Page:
Welcome to Declassified, a weekly column looking at the lighter side of politics.
Mexico is considering holding a lottery to get rid of of the nation’s presidential jet.
One of leftist President Andrés Manuel López Obrador’s campaign pledges was to not use the Boeing 787 Dreamliner that came with the post and travel in cattle class instead. He said the plane was a poor use of resources in a country where many live in poverty.
López Obrador — picture the U.K.’s Labour leader Jeremy Corbyn if people actually voted for him — tried to sell the plane, valued at €117 million, but with no luck and the jet, which can carry 80 people, is gathering dust in a hangar.
Now he wants to hold a raffle and is hoping to sell 6 million tickets at 500 pesos (€24) each, with the plane going to the winner. That’ll be a tough sell as the minimum wage in Mexico is 123 pesos a day. But if it works, maybe some European countries could borrow the idea. Here’s a few suggestions:
What do they need the money for? Big Ben bongs
There’s been an almighty row about whether Big Ben should ring out as the U.K. leaves the EU on January 31. At first, Boris Johnson said his government was “working up a plan so people can bung a bob for a Big Ben bong” [translation for non-Brits: “We don’t have the money for this, but maybe you could give us some”] but was later forced to backtrack. The cost of halting ongoing restoration work at the Palace of Westminster and getting the bells into a state where they can be rung was put at £500,000.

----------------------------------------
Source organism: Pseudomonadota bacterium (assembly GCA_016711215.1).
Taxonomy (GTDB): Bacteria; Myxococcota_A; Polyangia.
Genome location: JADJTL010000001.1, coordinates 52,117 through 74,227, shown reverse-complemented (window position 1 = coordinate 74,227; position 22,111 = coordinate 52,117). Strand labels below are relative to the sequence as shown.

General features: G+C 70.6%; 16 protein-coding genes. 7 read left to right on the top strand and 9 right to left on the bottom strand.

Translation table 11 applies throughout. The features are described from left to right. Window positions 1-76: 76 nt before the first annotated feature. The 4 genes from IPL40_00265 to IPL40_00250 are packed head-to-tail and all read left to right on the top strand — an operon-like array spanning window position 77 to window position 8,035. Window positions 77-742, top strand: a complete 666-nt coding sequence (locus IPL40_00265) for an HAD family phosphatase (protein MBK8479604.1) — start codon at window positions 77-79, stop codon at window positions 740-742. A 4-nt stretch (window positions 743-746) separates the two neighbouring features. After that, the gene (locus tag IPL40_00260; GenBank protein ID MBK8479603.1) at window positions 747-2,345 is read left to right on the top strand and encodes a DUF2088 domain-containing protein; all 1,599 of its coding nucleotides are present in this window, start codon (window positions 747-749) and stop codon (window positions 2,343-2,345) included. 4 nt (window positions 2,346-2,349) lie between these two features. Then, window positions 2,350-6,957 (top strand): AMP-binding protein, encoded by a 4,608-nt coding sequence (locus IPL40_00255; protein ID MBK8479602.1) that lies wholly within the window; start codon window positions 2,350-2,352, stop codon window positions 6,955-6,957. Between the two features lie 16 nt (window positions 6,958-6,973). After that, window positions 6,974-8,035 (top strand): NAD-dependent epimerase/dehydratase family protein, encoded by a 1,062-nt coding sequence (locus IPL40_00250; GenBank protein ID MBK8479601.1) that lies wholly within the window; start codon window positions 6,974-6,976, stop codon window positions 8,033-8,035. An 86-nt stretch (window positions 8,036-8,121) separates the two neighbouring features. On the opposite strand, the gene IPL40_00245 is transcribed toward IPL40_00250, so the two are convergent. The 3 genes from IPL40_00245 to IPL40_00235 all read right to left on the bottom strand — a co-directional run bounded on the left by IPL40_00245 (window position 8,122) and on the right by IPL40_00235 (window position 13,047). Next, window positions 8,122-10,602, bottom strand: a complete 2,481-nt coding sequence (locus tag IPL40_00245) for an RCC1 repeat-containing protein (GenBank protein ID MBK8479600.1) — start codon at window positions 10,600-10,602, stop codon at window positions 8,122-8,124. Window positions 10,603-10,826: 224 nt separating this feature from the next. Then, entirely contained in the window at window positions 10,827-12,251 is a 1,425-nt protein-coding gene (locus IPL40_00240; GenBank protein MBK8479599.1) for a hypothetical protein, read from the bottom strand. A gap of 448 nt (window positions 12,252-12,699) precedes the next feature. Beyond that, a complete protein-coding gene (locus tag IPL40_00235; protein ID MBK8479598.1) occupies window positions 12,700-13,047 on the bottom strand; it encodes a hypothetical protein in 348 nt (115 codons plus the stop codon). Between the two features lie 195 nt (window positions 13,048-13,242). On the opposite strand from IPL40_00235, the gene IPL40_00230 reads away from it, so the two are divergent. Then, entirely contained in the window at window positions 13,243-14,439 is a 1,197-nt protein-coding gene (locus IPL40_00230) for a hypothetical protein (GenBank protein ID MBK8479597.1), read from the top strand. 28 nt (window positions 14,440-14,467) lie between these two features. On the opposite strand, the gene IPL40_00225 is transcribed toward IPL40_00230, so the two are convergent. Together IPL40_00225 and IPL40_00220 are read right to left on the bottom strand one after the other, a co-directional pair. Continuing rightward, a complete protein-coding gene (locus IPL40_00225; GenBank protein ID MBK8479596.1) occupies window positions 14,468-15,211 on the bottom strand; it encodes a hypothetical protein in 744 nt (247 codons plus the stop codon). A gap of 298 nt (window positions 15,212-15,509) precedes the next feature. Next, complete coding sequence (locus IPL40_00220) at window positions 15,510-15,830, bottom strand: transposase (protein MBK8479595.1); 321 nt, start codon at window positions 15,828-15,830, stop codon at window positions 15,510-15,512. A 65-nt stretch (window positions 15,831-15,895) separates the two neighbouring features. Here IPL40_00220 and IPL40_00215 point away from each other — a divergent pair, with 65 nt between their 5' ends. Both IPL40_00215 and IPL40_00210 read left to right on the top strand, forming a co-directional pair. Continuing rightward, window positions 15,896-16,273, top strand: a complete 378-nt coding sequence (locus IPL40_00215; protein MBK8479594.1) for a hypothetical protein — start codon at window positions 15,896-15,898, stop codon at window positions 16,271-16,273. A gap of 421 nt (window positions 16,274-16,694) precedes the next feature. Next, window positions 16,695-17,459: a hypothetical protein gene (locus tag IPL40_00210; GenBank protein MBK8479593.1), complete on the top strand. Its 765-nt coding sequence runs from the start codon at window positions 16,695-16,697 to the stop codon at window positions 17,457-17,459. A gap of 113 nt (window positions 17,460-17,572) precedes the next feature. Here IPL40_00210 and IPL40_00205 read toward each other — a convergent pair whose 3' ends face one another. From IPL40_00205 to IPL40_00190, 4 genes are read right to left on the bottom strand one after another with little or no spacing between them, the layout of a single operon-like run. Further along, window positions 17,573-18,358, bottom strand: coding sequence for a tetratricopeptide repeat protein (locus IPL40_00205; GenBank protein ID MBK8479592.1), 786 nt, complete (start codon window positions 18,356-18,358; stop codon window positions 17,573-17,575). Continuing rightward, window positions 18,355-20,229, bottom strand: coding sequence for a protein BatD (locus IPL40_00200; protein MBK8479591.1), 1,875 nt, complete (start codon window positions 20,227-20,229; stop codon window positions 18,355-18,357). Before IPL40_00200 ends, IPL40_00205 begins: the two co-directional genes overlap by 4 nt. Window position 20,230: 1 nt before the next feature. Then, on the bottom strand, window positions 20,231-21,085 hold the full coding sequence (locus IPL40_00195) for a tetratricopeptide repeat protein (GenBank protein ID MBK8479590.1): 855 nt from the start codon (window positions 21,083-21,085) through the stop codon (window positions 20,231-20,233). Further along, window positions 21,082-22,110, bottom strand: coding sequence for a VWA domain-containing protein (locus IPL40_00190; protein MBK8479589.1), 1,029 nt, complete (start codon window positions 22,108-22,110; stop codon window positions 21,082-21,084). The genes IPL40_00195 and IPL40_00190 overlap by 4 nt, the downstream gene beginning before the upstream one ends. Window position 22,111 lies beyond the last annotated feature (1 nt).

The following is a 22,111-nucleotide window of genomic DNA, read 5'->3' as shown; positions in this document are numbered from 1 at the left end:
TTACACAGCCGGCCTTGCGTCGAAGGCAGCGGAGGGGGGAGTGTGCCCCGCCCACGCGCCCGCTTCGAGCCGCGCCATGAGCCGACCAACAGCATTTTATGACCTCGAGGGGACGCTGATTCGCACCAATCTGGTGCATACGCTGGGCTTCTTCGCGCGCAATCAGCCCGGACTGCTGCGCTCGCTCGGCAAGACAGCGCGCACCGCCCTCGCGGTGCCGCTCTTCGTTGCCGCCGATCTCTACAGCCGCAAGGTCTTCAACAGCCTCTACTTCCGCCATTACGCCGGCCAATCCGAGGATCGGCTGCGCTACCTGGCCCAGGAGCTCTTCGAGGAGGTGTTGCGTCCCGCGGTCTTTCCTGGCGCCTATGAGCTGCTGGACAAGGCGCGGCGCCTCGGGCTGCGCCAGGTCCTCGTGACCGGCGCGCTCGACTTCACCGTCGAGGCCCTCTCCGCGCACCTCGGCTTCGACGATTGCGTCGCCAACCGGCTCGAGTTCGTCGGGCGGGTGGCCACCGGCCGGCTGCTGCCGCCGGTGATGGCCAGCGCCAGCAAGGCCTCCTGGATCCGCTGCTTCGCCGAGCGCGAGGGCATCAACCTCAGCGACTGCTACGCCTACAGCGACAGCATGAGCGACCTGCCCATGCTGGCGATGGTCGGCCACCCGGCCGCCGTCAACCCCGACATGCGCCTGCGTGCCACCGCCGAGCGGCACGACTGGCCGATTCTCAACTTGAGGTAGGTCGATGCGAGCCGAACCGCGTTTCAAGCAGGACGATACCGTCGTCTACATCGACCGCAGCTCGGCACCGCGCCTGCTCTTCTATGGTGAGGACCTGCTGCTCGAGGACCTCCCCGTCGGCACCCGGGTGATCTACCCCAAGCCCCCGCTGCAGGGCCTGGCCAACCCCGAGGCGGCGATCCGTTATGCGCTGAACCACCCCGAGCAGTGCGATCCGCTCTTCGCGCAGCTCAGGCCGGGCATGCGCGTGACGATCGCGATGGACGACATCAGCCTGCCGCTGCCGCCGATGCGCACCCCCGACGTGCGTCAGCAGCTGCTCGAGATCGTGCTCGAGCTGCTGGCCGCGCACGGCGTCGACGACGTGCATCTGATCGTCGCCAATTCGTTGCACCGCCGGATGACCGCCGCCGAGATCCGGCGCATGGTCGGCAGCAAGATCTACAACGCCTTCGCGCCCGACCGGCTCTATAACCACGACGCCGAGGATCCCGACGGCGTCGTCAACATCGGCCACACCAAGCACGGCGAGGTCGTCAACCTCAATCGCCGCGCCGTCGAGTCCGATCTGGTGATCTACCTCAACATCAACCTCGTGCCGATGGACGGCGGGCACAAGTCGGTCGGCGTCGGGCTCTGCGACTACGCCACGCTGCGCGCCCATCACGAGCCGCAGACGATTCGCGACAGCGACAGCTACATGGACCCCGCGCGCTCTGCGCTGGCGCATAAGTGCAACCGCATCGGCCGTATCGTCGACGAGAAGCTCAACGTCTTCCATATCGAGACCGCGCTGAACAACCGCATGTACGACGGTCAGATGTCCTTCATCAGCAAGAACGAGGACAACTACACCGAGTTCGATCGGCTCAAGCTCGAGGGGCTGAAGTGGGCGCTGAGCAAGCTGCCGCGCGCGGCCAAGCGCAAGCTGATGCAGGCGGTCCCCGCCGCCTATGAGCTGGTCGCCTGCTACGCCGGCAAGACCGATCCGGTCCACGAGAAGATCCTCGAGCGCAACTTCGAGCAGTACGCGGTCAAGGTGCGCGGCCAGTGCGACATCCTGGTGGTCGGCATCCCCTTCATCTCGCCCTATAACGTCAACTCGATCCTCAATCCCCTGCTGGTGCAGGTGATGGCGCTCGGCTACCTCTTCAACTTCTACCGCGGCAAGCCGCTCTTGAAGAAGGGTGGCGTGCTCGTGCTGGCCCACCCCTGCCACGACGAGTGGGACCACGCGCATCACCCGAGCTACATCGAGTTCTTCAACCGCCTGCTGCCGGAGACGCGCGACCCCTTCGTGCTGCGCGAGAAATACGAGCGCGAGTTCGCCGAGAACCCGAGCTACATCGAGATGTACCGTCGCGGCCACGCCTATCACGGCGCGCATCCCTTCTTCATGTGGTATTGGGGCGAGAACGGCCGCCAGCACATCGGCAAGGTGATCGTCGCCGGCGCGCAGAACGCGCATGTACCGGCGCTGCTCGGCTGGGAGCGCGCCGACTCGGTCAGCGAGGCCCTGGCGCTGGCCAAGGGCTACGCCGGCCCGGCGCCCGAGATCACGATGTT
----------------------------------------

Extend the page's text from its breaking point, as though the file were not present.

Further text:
What do they need the money for? Paying people to get dressed
The Italian working day just got either a little longer or a little more naked. A court ruled that getting dressed in the morning is part of an employee’s official duties. It sided with a policeman who was captured on CCTV punching a time card in nothing but his underpants and a T-shirt. After clocking on, he went back to his apartment to get dressed for the day. The court acquitted him of the charge of defrauding the state of public funds.
What do they need the money for? Davos
Hosting the world’s elite doesn’t come cheap. This year, 52 heads of state or government and more than 100 billionaires were due at the annual skiing, canapés and bullshit festival in the Swiss Alps, and it costs a lot t0 look after them. Switzerland deploys up to 5,000 of its military, costing around 32 million francs (€29.7 million), which comes from the regular defense budget. Additional security expenditure comes in at around 9 million francs (€8.3 million). Details of the size of the budget for sausage rolls were unavailable at the time of going to press.
“Thank goodness for Canada.”
Last week we gave you this photo:
Thanks for all the entries. Here’s the best from our post bag (there’s no prize except for the gift of laughter, which I think we can all agree is far more valuable than cash or booze).
“Shake my hand or your mom gets it” by Mike Oehlers
Paul Dallison is POLITICO‘s slot news editor.